Weekdays, he sees patients. On weekends, he heads to the mountains and explores."

Dreifus shares other examples of leisure retirees in her excellent article.

The point, I think, is that an ideal rewirement (I use the term to replace mere "retirement") is one that leverages your career skills into a flexible part-time position so you can pursue leisure activities as well. In order to do this, certain conditions must exist, of course:

  • You need to have sufficient retirement savings/income so that you can work part-time rather than full-time.
  • Your skills must be in demand, at least to the extent that you can achieve the kind of attractive work/leisure balance as did Dr. Siebel.

I have taken a slightly different but similar approach. I was a direct marketing professional who had started a direct marketing agency, and I also authored a number of marketing and business books. When I left the profession, I struck out as a part-time marketing consultant/part-time business writer. Nowadays, I write more than I consult. I combine that with volunteering for non-profit organizations, as well as enjoying some leisure time. In my case, the three-way balance of part-time self-employment, volunteering, and leisure work just fine. Perhaps that would work for you, too. 


Is Coaching or Consulting for You?

OnYourOwnThink about how much intellectual capital is lost when an experienced employee leaves a company. That person has developed a knowledge base, the expertise, and the stature to work as a high-level professional.

If you have been fortunate enough to hold such a career position, chances are your value in the marketplace can apply to a potentially lucrative, flexible second career: coaching or consulting. Writing for Harvard Business Review, Dorie Clark, author of the book Reinventing You, offers some excellent advice in "How to Become a Coach or Consultant After You Retire."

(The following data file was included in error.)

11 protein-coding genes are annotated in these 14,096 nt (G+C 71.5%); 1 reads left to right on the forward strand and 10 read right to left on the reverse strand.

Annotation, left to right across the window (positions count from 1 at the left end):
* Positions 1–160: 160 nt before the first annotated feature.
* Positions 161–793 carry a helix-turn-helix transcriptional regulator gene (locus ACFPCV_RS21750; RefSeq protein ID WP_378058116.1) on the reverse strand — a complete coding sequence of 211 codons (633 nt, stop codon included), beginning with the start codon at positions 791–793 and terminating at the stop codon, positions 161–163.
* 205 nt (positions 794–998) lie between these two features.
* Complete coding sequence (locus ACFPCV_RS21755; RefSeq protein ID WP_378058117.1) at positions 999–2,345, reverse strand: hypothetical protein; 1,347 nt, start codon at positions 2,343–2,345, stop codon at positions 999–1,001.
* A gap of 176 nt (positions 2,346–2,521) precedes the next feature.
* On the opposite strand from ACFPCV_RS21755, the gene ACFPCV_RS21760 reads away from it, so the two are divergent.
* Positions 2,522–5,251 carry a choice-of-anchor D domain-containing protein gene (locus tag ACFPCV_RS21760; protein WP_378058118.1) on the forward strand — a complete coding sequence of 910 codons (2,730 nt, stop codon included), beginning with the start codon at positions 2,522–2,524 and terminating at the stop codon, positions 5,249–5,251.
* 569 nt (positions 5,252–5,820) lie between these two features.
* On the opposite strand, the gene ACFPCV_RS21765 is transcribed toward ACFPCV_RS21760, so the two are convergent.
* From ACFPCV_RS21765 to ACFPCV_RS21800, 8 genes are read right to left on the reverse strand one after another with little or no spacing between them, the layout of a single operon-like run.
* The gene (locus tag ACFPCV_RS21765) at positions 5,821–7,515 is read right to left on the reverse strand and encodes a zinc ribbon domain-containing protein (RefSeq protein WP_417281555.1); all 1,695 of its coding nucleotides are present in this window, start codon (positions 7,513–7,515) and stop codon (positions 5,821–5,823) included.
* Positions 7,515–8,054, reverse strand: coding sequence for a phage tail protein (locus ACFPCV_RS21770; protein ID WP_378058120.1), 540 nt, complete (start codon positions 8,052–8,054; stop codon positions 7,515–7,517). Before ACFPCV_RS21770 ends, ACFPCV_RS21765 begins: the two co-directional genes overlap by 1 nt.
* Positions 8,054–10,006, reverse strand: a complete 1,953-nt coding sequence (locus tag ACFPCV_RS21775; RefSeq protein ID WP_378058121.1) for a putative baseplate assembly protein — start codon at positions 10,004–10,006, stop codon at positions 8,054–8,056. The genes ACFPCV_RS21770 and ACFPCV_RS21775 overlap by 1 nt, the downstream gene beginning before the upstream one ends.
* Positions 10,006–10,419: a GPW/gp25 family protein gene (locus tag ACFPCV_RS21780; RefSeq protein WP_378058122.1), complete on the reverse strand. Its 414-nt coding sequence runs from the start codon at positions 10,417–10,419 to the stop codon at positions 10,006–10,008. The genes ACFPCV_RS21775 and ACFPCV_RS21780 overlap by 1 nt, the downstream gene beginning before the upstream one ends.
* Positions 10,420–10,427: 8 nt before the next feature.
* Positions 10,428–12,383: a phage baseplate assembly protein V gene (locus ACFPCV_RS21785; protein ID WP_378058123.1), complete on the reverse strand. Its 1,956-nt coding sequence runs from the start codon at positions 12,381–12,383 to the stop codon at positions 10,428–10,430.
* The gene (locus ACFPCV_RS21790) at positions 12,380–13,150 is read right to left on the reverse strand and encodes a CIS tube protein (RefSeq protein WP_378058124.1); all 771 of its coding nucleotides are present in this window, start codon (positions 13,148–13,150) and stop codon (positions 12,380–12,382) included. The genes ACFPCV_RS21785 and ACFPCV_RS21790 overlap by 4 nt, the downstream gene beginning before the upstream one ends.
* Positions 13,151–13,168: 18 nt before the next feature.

Clark recommends giving yourself plenty of time to make the transition from your full-time job to becoming self-employed -- as much as a year or more. She recommends conducting a self-assessment skills analysis to determine where you need to improve.

Clark says it's a good idea to concentrate early efforts on recruiting clients, even if some are volunteer efforts: "To gain experience as a coach or consultant," writes Clark, "take on a few volunteer clients on the side, while you’re still employed, in exchange for testimonials and future referrals (assuming it’s a good experience)." She also recommends a sensible attitude toward marketing: "Recognize the goal of your marketing," Clark writes, "[is] establishing a baseline of credibility for when a potential client checks you out." And taking a break between your job and starting a consulting practice is not a bad idea, either.

Coaching or consulting is not for everyone, but it is certainly a viable option if you have both the depth of experience and the desire to run your own show.

 


Partners in Life and in Business

OnYourOwnIf you and your spouse have some basic business skills and you are leaving the traditional workplace, you might consider running a business together. Partners in life can be partners in business, although it does take a clear recognition of the differences.

My wife and I ran a small service business together after I left my professional career as an advertising executive. We used that business as a bridge from full-time work to part-time retirement. An unexpected bonus was that we were able to sell the business after seven years.

So what does it really take to start a business together? One of the most important things is setting boundaries. In our case, we tried to be as specific and detailed as possible in divvying up who did what, basing the decision on who was best suited to which area and tasks. We agreed early on that each of us would have responsibility for certain areas, but part of our mutual responsibility was keeping the other person informed about our respective areas.